MVM talks tours, remakes and joining the circus with the Monster Magnet Main Man

“Hey, Hey man this is Dave, what do you want to talk about?”

There is a temptation to exhale a huge sigh of relief at those very words, but let’s backtrack.

Not to let too much daylight in upon magic, but we are not sitting next to Dave Wyndorf chewing the fat, instead have been given a time to ring for the interview. But that’s where the problems began. We ring at the appointed hour, but the man who has navigated the good ship Monster Magnet through rock’s choppy waters for over two decades is a little distracted.

The first time we call he’s still talking to the person given the appointment before us: “the guy won’t shut up……” He says wearily. “Ring me in 10 minutes please.” Ten minutes later: “He’s still going on, sorry man. Can you ring back?”

Again not to deconstruct things too much, but we are having difficulty playing the hard-nosed scribe here. Rock journalists are supposed to view the world with the cool, indifferent insouciance of someone who does this shit all the time, but what’s wrong with admitting the truth that this is a genuine very. Big. Deal.

So it is with mounting trepidation that we go for third time lucky and then…. “Hey, hey man, this is Dave. What do you want to talk about?”

Jesus. Where do you start?

What we want to do is talk about the fact that the very second the chorus to “Powertrip” kicked in was the second that Monster Magnet became one of this writers favourite bands. Or we could talk about the first time we saw the band live back in the late 1990s and Wyndorf sat on a throne with flames surrounding him, in perhaps the most rock n roll thing this side of Motley Crue’s Tommy Lee playing a drum solo in a Ferris Wheel. We could do that, but in an effort to remain professional we offer up: “Press days, Dave. You must hate them?”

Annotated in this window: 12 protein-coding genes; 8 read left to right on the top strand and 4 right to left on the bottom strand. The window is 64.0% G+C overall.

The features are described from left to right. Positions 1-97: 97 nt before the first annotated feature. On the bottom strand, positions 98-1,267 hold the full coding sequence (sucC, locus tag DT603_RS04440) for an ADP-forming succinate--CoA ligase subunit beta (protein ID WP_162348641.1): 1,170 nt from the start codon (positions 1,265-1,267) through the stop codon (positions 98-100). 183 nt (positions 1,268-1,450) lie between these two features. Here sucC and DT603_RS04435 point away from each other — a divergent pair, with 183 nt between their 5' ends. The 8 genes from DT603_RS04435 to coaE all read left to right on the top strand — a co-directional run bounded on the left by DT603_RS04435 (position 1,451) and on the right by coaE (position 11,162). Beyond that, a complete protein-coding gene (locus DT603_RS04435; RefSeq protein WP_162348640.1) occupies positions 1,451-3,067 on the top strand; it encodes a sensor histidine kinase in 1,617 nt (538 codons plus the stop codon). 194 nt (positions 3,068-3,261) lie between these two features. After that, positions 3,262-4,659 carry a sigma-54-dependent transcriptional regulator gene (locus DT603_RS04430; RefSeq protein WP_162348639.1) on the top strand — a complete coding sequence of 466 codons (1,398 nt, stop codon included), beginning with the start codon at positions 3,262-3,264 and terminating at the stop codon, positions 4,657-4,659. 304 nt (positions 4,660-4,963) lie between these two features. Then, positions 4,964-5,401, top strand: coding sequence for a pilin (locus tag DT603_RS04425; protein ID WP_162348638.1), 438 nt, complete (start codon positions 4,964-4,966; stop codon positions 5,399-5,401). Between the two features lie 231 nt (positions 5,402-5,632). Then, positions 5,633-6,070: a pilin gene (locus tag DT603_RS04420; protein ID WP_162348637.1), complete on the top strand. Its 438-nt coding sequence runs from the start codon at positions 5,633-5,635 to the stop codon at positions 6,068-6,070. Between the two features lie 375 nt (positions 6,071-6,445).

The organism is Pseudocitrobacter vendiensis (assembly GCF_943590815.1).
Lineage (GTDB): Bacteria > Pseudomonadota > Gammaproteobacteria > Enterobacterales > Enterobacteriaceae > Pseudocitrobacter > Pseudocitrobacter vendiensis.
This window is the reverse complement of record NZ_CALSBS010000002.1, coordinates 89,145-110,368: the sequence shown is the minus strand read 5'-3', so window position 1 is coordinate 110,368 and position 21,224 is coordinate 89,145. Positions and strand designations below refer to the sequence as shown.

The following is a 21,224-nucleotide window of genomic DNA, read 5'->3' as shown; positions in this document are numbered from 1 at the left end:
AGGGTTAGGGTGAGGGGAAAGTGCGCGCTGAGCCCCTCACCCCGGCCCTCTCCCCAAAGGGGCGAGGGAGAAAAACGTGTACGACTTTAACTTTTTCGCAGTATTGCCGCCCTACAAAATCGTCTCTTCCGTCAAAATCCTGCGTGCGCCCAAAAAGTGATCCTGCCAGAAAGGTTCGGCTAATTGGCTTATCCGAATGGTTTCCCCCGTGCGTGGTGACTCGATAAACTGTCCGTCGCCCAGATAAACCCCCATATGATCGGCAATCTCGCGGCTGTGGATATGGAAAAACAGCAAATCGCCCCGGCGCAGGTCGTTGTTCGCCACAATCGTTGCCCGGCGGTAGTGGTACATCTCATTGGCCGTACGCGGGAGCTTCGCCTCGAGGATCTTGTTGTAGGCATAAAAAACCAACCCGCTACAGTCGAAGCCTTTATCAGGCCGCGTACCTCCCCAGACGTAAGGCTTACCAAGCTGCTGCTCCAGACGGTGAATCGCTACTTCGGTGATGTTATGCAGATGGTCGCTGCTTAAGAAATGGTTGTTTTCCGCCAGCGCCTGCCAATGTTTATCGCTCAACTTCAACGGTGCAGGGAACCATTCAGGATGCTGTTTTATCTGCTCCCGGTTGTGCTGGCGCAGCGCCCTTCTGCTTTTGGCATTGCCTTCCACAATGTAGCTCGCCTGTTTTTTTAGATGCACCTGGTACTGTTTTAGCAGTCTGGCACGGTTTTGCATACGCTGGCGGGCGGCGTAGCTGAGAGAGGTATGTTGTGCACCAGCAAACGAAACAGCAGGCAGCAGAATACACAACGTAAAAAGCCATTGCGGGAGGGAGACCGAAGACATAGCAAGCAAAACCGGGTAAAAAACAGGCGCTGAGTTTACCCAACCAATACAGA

There’s that saying isn’t there. You should never meet your heroes. I mean, what exactly do you say if Dave is, well to be blunt, a dick. So, as the lamest of lame lead questions leaves the lips and hangs in the air, all those thoughts are running through the mind.

But happily, Wyndorf is nothing but a gentleman, with a deep, throaty New Jersey drawl he laughs: “Ahhh you know, I have done every kind of shit job there is to do, so you better believe I know how lucky I am to be able to take my music around this world and play it to people that love it.”

That hadn’t always been the case. It has been extremely well documented that Dave has had his problems with depression and drugs. Tales of hedonism and personal, private despair aren’t really what MVM has ever thought the world should be interested in, so had resolved not to ask about either of those things and instead concentrate on the music and the upcoming tour, but faced with an open door it would be remiss not to walk through, wouldn’t it? So we ask Dave if he’s in a good place right now: “You know what?” He replies quickly. “Life is great. The band is great, we have plenty of artistic freedom to do what we like and people are really connecting with the music – especially in Europe.”